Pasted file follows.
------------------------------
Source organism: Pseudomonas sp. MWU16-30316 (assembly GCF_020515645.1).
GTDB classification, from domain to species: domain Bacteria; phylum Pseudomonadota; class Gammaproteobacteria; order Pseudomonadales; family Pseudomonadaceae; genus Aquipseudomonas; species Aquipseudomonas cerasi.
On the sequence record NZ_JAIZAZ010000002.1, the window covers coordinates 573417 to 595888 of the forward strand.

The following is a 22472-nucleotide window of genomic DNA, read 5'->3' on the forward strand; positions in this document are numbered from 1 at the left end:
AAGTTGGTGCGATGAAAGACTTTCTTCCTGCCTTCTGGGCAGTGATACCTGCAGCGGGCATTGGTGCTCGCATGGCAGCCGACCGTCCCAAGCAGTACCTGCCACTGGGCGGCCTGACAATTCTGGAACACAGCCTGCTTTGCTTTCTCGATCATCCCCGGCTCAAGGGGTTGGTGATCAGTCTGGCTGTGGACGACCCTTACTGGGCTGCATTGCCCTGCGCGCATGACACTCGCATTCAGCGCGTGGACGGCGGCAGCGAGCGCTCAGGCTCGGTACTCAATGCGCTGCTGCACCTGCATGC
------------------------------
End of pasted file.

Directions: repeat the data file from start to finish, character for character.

Source organism: Pseudomonas sp. MWU16-30316 (assembly GCF_020515645.1).
GTDB classification, from domain to species: domain Bacteria; phylum Pseudomonadota; class Gammaproteobacteria; order Pseudomonadales; family Pseudomonadaceae; genus Aquipseudomonas; species Aquipseudomonas cerasi.
On the sequence record NZ_JAIZAZ010000002.1, the window covers coordinates 573417 to 595888 of the forward strand.

The following is a 22472-nucleotide window of genomic DNA, read 5'->3' on the forward strand; positions in this document are numbered from 1 at the left end:
AAGTTGGTGCGATGAAAGACTTTCTTCCTGCCTTCTGGGCAGTGATACCTGCAGCGGGCATTGGTGCTCGCATGGCAGCCGACCGTCCCAAGCAGTACCTGCCACTGGGCGGCCTGACAATTCTGGAACACAGCCTGCTTTGCTTTCTCGATCATCCCCGGCTCAAGGGGTTGGTGATCAGTCTGGCTGTGGACGACCCTTACTGGGCTGCATTGCCCTGCGCGCATGACACTCGCATTCAGCGCGTGGACGGCGGCAGCGAGCGCTCAGGCTCGGTACTCAATGCGCTGCTGCACCTGCATGC